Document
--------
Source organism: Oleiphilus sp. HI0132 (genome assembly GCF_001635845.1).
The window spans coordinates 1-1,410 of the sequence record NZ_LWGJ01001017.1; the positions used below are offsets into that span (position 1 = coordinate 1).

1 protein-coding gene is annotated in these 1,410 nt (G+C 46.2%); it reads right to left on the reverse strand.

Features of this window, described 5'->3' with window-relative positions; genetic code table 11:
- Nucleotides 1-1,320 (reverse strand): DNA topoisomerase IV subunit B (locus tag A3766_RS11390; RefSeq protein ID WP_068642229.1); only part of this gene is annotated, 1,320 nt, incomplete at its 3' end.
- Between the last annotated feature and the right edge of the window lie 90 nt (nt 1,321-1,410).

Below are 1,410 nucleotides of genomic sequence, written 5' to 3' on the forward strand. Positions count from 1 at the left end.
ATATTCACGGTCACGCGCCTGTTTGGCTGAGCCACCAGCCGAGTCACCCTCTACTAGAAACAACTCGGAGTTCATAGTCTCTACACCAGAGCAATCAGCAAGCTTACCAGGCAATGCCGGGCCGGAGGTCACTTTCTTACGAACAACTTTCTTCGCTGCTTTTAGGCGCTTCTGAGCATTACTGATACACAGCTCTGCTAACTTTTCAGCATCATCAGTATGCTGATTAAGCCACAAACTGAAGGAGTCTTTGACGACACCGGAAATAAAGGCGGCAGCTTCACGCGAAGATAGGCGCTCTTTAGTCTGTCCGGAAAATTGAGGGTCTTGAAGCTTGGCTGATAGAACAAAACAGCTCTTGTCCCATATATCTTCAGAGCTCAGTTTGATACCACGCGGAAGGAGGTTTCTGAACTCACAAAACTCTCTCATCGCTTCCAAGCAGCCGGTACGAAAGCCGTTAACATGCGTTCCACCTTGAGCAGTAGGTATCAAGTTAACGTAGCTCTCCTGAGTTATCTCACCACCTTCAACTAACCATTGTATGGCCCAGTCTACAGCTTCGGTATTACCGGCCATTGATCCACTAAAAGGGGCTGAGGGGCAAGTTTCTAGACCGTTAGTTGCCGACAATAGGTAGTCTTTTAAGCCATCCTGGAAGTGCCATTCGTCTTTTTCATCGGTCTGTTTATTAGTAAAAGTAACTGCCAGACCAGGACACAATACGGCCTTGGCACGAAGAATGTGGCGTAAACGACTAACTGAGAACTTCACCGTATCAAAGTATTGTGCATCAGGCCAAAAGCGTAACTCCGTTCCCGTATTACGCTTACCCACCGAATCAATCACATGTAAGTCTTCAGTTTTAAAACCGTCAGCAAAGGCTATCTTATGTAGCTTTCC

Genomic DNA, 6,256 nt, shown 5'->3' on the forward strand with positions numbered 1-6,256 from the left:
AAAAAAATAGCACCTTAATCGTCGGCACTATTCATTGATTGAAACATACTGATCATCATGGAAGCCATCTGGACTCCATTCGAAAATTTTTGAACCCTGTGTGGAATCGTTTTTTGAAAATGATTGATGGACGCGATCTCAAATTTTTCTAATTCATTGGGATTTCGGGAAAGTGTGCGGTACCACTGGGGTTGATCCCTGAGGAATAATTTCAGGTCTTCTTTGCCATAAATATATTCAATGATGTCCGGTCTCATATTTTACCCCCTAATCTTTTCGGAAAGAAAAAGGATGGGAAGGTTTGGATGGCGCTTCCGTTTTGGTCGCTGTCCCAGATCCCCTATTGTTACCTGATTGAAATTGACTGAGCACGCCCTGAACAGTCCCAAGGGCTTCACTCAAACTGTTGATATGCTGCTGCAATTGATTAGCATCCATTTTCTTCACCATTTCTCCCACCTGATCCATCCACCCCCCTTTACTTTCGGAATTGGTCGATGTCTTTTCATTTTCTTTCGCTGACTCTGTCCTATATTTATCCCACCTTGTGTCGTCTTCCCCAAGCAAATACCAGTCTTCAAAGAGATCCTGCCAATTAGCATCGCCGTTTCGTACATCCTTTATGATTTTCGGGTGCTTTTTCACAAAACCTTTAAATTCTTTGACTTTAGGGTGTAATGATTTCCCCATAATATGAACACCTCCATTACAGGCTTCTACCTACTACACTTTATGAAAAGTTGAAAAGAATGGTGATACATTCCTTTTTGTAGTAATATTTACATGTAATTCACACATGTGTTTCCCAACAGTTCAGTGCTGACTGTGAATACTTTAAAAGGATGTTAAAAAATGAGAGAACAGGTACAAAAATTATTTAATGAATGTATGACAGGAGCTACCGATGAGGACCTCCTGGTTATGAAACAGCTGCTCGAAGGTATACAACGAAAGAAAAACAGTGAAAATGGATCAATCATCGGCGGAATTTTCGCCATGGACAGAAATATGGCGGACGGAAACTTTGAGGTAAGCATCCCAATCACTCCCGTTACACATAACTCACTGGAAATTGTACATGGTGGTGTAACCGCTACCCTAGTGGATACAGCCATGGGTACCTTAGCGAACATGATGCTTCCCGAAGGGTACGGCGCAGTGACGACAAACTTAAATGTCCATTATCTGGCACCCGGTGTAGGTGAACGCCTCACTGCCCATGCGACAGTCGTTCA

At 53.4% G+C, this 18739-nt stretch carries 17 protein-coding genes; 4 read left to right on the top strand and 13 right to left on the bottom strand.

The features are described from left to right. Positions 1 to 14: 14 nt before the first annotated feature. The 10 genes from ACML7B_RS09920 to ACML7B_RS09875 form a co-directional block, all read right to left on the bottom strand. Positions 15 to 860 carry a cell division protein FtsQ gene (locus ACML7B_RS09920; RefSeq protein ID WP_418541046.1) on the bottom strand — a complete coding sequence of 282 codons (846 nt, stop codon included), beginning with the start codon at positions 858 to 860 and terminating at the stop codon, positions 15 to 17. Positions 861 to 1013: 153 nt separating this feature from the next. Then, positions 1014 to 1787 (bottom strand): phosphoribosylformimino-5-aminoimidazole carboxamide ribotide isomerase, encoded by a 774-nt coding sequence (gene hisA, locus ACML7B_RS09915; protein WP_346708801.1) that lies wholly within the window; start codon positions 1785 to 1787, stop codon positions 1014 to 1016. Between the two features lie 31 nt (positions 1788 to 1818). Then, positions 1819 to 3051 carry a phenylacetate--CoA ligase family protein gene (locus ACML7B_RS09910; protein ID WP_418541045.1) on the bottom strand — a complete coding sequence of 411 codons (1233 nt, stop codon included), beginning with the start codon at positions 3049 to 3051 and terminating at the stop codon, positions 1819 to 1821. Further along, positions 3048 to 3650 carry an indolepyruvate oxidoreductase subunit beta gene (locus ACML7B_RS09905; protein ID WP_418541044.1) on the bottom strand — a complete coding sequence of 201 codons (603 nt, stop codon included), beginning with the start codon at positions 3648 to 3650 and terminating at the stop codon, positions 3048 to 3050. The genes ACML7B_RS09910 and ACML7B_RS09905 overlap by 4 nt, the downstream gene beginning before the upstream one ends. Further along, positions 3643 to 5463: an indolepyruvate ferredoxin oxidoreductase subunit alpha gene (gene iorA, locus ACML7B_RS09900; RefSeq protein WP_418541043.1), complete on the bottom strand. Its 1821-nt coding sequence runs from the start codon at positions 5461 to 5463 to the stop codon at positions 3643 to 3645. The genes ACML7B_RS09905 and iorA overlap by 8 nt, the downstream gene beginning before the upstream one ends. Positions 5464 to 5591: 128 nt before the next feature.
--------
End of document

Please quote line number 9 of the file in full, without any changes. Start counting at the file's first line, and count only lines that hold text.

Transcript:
Genomic DNA, 6,256 nt, shown 5'->3' on the forward strand with positions numbered 1-6,256 from the left: